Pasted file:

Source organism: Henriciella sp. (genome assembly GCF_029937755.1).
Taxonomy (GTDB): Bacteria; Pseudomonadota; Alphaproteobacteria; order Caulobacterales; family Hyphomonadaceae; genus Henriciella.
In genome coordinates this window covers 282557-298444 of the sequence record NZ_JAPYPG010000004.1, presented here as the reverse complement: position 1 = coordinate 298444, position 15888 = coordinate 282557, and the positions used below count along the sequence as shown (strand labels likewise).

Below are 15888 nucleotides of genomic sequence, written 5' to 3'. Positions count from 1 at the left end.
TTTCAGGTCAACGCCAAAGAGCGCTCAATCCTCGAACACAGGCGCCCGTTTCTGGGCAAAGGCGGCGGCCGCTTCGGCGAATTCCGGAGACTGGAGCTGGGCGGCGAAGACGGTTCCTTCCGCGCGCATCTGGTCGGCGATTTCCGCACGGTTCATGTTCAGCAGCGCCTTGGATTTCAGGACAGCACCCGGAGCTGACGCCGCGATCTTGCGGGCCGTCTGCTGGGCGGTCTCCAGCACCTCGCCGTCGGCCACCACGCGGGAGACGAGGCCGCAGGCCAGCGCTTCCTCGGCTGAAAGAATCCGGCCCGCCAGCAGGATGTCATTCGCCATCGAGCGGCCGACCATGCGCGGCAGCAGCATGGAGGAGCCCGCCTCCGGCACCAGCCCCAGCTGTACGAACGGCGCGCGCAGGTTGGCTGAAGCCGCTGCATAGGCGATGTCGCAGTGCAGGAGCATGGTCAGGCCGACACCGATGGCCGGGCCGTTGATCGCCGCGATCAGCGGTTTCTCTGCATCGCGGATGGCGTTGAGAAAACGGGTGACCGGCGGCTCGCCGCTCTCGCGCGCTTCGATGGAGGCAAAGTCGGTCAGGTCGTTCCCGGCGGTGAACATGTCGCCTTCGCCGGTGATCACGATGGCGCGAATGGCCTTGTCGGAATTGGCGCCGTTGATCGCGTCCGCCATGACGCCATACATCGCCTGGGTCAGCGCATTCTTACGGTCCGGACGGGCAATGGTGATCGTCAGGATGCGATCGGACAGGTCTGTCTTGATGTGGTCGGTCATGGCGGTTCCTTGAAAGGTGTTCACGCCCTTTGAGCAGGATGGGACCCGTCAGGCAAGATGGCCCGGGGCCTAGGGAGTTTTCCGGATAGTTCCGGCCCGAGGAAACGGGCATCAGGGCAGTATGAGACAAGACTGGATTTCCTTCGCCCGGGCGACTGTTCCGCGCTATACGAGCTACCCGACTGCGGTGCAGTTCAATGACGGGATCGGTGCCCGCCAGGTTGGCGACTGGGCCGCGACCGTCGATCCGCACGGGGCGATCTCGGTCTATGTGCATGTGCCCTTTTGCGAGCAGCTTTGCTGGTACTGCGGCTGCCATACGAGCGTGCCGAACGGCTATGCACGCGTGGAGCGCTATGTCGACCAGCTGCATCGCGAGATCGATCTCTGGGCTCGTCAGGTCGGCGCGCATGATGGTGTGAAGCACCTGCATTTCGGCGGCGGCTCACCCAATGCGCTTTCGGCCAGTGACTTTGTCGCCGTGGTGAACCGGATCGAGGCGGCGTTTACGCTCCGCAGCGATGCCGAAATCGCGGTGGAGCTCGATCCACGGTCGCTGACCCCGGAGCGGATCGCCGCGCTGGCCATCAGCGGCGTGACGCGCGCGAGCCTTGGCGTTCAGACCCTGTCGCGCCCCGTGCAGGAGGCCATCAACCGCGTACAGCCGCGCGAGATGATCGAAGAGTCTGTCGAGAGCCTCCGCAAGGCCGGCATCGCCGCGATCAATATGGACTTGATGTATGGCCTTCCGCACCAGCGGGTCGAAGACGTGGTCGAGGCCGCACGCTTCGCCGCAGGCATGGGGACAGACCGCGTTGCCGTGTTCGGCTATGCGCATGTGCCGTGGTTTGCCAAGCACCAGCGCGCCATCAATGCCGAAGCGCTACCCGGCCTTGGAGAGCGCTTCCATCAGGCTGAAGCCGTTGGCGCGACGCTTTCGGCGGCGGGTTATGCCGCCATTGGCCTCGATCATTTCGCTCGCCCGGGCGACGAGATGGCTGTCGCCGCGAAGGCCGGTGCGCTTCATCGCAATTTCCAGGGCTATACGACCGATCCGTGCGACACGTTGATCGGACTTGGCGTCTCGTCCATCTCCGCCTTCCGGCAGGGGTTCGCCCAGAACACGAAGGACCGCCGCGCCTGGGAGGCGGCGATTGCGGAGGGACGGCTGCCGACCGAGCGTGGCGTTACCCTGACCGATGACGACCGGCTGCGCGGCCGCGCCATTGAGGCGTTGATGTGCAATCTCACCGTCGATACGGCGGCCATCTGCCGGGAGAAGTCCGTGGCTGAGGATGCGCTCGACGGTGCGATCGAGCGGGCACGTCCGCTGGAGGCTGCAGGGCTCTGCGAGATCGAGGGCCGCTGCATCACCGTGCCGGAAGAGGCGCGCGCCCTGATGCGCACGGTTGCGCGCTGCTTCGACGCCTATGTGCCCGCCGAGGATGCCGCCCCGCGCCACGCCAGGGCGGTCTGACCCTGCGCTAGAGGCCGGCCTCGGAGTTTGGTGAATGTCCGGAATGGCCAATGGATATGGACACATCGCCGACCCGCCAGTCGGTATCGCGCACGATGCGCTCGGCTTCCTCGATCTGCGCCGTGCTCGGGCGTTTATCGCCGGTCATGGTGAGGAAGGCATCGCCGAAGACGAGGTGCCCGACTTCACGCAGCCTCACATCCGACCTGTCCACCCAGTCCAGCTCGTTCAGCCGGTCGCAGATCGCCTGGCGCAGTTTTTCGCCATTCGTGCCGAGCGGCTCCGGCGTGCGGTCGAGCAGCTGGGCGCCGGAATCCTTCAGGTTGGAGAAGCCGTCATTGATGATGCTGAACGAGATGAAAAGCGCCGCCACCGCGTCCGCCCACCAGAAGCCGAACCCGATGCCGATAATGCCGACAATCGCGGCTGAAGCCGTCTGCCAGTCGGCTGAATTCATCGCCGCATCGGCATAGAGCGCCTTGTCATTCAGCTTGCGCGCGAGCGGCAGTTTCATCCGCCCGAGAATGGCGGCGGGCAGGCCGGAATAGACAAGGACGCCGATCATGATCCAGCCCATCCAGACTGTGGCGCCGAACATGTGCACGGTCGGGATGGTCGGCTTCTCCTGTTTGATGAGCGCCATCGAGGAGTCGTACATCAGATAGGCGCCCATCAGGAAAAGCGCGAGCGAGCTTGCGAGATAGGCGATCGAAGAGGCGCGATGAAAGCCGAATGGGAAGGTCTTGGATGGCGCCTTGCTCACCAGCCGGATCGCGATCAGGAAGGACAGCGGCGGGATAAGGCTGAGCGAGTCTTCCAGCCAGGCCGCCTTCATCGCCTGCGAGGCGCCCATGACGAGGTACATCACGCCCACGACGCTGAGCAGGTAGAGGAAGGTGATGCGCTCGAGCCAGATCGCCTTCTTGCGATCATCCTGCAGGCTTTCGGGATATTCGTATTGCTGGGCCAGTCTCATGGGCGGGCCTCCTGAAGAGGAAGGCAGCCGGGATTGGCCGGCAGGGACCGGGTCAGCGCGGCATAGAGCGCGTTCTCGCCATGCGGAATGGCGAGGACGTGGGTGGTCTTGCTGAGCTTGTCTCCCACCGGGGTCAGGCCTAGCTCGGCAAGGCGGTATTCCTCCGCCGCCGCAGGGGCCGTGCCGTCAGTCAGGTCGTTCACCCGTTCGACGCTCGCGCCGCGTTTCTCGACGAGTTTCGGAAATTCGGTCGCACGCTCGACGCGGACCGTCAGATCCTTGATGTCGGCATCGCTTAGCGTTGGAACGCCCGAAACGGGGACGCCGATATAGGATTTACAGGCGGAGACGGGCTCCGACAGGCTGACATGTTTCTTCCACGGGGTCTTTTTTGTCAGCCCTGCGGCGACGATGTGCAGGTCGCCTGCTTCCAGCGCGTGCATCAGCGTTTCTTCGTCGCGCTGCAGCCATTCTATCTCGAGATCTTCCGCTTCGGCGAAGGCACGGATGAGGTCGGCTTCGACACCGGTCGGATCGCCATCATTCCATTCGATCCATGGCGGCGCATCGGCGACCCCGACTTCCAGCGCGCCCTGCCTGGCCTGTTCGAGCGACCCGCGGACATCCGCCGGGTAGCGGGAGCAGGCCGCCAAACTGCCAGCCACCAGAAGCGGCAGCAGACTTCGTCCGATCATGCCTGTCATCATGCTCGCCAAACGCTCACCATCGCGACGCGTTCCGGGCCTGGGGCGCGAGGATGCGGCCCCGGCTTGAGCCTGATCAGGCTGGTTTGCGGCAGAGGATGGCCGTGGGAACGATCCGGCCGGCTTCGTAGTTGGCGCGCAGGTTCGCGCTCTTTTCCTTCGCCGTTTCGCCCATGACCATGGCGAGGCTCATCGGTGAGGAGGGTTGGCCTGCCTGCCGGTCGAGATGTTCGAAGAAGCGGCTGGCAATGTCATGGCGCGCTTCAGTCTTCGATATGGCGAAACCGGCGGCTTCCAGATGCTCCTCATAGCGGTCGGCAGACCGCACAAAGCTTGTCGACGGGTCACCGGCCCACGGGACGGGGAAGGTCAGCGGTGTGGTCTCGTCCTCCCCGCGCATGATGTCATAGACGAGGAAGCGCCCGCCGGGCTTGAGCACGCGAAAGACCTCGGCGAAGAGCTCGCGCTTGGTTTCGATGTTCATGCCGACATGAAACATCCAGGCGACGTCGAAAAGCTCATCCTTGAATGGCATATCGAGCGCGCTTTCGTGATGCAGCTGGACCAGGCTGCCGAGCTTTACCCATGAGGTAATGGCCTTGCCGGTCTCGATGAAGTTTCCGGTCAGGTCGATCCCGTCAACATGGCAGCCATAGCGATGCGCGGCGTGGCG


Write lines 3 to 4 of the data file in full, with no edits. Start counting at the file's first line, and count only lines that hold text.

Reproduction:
In genome coordinates this window covers 282557-298444 of the sequence record NZ_JAPYPG010000004.1, presented here as the reverse complement: position 1 = coordinate 298444, position 15888 = coordinate 282557, and the positions used below count along the sequence as shown (strand labels likewise).

Below are 15888 nucleotides of genomic sequence, written 5' to 3'. Positions count from 1 at the left end.